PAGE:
Wow, a comedy that's actually funny. What a novel concept!
Much of the humor, make that ALL of the humor comes from stars Jason Bateman and Melissa McCarthy, who go above and beyond to elevate the somewhat pedestrian material. I've always like Bateman, one of the few child stars who actually turned out OK, and McCarthy is firing on all cylinders here. She gives her Diana character some actual depth instead of playing her as a shallow cartoon.
The film's structure owes more than a little to Planes, Trains And Automobiles. You've got a straight man with a loving family teamed with an overweight, annoying sidekick, a desperate and frustrating road trip set against a looming deadline, and a heartfelt lesson learned along the way.
Film critic Rex Reed caused quite a stir in his review of the film when he said star Melissa McCarthy was "tractor-sized" and a "female hippo." Rawrrr! Listen to her! I was less shocked by his comments than by the fact that he's still alive and believes himself relevant.
Nice guy and family man Sandy Patterson (Jason Bateman) has his identity stolen by a woman named Diana (Melissa McCarthy) who lives it up on his money and credit. When the police are powerless to stop her, Sandy decides to track down Diana and bring her to justice.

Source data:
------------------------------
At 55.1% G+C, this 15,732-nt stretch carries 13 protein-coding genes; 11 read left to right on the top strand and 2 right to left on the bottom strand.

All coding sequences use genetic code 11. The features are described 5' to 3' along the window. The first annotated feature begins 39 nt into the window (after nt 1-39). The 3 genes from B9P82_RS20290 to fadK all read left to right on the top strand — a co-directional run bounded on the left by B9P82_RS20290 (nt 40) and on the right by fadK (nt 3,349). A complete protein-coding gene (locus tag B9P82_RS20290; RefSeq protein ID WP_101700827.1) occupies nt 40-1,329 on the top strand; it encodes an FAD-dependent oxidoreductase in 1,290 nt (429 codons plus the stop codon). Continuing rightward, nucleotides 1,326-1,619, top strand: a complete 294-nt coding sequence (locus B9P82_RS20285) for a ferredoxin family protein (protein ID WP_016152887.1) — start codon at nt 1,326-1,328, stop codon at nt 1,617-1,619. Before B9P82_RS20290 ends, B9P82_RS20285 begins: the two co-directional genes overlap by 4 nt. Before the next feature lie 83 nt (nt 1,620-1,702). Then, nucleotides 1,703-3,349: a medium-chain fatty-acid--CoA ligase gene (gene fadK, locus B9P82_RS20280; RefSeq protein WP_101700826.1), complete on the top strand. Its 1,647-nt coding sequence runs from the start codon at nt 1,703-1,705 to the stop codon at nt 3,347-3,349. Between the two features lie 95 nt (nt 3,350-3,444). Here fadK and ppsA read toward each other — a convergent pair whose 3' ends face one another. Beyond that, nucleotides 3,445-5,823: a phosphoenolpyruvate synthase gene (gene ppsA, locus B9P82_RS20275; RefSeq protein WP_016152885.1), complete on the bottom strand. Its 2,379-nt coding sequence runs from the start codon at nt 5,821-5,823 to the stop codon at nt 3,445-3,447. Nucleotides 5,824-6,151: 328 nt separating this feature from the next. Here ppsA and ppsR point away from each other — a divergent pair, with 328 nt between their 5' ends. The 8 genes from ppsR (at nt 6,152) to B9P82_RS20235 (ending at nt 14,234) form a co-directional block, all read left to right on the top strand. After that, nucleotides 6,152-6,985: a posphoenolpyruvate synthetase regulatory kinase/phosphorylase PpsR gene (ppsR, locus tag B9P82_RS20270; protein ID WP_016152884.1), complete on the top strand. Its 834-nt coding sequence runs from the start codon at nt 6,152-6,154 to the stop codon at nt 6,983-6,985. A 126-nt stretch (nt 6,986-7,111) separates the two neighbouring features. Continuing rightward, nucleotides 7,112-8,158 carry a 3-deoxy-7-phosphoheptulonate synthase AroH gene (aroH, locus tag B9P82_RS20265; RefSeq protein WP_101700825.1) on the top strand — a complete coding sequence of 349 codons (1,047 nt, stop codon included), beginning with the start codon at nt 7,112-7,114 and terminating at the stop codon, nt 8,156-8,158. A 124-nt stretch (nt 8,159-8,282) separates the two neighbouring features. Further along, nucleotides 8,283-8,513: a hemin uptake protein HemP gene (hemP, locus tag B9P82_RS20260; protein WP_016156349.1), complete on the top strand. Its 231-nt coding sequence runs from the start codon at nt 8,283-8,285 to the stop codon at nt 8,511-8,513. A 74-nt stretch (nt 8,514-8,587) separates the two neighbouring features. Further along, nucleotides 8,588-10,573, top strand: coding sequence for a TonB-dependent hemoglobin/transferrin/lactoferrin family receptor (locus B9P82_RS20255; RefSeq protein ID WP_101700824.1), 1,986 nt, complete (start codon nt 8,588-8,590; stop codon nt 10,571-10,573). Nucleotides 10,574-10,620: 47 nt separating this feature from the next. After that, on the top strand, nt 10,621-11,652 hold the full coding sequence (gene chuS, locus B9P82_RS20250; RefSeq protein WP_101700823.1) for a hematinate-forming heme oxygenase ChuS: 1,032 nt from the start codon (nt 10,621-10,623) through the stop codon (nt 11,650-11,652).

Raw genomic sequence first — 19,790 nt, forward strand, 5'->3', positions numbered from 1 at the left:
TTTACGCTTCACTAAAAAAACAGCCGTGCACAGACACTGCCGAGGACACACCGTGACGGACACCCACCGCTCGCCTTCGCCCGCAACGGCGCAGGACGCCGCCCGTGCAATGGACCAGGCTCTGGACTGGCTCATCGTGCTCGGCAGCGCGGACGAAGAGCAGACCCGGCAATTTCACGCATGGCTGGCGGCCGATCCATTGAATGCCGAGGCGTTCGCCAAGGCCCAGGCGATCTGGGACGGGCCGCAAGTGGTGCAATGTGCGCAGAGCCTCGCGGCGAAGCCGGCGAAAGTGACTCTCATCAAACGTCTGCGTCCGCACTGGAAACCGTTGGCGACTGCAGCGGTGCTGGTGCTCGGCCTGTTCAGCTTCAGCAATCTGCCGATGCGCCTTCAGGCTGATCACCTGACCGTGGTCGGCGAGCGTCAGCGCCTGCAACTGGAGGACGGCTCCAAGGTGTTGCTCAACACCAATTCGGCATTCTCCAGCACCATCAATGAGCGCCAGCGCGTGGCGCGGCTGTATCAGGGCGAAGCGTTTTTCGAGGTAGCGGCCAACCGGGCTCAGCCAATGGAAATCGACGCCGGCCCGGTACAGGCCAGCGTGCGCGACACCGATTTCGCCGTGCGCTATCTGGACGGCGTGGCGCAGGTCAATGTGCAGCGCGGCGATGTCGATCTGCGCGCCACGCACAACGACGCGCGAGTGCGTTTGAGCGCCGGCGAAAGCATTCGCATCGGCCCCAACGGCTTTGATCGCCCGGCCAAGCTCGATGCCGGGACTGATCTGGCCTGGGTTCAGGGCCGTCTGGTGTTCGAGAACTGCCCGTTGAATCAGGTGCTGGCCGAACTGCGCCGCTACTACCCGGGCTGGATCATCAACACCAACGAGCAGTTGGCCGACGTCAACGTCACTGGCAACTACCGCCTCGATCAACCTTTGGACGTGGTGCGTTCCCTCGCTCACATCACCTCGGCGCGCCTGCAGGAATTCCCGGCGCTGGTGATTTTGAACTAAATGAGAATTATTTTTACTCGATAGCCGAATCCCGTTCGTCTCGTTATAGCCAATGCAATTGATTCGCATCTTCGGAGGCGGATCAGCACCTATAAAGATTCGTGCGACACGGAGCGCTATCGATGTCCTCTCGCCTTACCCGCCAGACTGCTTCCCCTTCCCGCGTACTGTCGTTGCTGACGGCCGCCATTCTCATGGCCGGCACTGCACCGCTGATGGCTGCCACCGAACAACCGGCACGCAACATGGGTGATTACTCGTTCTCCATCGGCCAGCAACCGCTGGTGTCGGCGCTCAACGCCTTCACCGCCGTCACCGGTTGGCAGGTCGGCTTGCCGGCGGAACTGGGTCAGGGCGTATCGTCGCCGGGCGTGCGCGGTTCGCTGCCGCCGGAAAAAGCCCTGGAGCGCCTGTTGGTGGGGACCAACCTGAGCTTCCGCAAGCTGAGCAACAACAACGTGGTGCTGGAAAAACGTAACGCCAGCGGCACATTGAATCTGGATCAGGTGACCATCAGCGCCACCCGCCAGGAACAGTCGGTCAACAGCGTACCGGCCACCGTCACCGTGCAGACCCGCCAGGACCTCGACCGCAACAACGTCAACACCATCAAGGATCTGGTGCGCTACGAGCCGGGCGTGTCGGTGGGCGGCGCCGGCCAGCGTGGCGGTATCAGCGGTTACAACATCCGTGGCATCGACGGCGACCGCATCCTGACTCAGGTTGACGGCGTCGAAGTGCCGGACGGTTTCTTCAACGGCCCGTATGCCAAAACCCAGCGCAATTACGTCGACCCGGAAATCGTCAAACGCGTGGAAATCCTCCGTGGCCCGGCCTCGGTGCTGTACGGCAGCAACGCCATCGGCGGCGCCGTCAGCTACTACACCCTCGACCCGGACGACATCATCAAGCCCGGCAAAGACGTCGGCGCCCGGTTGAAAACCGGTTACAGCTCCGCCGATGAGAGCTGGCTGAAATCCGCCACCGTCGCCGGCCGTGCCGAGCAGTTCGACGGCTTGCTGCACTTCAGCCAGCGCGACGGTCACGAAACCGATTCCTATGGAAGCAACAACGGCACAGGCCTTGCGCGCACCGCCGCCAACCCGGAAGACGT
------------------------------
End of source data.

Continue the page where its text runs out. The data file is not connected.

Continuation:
• Bateman and McCarthy make a great "opposites on a road trip" couple.
• For once, a movie character actually pays for their actions. At the end of the film Diana has to spend two or three years in prison for her crimes.
So many times in comedies and especially in action films characters will commit multiple felonies in order to propel the plot forward, and there are zero consequences. No matter how much murder and mayhem they cause, as long as they get their man it's all forgiven in the end.
• The whole "drug dealers chasing Diana" subplot felt superfluous and tacked-on. I'm assuming they included those two characters to add a sense of danger to a plot that had none, but they felt unnecessary and very out of place, like they wandered in from another movie. You could cut every single one of their scenes without doing one bit of damage to the film.